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Monitoring program yields quicker warnings against shellfish hazards

 

Mary Koppes / Petersburg Pilot

Jeff Simbahon and Natocha Lyons from the Petersburg Indian Association conduct water sampling at Sandy Beach as part of a new water monitoring system that will provide earlier alerts of harmful algal blooms. The blooms can lead to paralytic shellfish poisoning (PSP) in specimens harvested by recreational and subsistence fishers.

A new phytoplankton monitoring program being done by Petersburg Indian Association (PIA) will help alert recreational and subsistence shellfishers to harmful algal blooms in the area more quickly.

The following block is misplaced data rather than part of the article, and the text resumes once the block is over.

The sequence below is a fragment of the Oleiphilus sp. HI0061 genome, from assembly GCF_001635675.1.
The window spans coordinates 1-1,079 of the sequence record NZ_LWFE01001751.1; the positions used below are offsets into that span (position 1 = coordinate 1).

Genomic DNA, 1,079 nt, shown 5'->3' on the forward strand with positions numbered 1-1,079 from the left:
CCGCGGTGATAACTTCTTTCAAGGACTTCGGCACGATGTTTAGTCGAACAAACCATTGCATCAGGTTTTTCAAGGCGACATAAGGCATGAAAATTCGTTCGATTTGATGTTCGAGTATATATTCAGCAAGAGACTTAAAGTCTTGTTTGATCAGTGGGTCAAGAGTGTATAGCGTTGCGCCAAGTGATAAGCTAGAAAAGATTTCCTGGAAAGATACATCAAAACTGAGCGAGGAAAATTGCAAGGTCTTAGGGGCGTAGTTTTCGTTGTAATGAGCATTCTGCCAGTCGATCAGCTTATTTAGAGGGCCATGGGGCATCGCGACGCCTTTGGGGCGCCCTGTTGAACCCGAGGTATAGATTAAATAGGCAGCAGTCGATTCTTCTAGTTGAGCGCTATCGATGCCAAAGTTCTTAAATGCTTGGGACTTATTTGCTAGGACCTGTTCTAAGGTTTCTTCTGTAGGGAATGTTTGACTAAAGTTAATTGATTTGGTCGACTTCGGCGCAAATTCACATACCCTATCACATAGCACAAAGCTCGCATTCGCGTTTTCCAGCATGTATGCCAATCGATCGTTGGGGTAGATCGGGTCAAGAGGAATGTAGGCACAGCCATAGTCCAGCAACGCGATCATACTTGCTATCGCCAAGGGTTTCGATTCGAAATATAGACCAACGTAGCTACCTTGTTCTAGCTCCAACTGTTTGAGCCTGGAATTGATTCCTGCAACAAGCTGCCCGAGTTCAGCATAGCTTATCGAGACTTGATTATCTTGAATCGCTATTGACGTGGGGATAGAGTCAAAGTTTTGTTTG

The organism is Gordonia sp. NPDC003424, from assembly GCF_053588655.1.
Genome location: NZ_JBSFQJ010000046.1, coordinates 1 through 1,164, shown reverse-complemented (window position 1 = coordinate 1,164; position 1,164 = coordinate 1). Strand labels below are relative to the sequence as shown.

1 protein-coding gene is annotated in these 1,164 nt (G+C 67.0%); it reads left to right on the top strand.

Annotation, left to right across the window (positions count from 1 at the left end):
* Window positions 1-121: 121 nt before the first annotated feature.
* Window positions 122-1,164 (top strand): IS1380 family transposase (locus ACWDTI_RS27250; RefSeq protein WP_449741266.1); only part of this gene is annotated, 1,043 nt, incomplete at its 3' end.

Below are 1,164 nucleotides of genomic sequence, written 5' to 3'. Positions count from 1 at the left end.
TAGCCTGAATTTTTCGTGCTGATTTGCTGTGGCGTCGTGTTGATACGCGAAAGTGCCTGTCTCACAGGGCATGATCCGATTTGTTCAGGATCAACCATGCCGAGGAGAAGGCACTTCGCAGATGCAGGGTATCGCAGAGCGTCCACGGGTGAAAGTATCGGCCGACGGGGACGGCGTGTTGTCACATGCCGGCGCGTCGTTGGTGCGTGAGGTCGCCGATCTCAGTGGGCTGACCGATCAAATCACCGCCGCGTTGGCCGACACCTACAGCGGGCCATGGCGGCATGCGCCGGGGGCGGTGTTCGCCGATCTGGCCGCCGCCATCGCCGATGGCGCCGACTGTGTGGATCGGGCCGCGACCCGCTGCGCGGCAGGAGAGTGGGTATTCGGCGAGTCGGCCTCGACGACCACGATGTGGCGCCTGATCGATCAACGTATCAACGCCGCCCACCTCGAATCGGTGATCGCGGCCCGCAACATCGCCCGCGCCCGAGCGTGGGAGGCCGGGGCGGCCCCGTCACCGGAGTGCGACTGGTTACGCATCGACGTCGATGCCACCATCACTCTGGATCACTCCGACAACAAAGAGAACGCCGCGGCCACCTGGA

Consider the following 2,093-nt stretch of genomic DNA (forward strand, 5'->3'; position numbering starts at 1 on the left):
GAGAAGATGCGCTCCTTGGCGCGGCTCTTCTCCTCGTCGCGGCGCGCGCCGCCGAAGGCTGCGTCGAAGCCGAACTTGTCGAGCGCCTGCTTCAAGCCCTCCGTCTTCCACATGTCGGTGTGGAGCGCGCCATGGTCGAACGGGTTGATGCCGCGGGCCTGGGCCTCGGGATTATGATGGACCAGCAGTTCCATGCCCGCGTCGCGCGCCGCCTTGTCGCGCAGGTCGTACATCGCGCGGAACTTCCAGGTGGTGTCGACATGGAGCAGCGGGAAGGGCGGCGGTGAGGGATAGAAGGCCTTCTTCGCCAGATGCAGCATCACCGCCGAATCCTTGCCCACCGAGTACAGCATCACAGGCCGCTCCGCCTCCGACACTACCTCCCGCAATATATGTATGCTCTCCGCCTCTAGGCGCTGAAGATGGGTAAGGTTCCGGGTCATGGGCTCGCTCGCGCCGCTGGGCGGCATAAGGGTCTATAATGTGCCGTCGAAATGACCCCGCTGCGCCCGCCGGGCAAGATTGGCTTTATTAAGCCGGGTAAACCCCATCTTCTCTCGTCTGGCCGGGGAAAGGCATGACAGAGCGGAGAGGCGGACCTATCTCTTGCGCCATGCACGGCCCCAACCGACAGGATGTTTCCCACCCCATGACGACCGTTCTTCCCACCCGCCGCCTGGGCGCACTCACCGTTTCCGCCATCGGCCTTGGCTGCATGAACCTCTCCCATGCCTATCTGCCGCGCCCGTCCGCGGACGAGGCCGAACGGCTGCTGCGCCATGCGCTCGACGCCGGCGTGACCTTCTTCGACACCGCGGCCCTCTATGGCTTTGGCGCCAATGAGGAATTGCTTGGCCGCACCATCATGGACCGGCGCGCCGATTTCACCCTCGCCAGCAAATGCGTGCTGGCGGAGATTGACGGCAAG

"There are types of phytoplankton that, in the spring or summertime or when the water starts to warm up, they start to come out of hibernation. And in some cases so much so that they form a bloom," said PIA Tribal Resource Director Marco Banda who heads the monitoring program and administers the organization's IGAP grant that funds it.

"What we're doing is creating a baseline monitoring system to...



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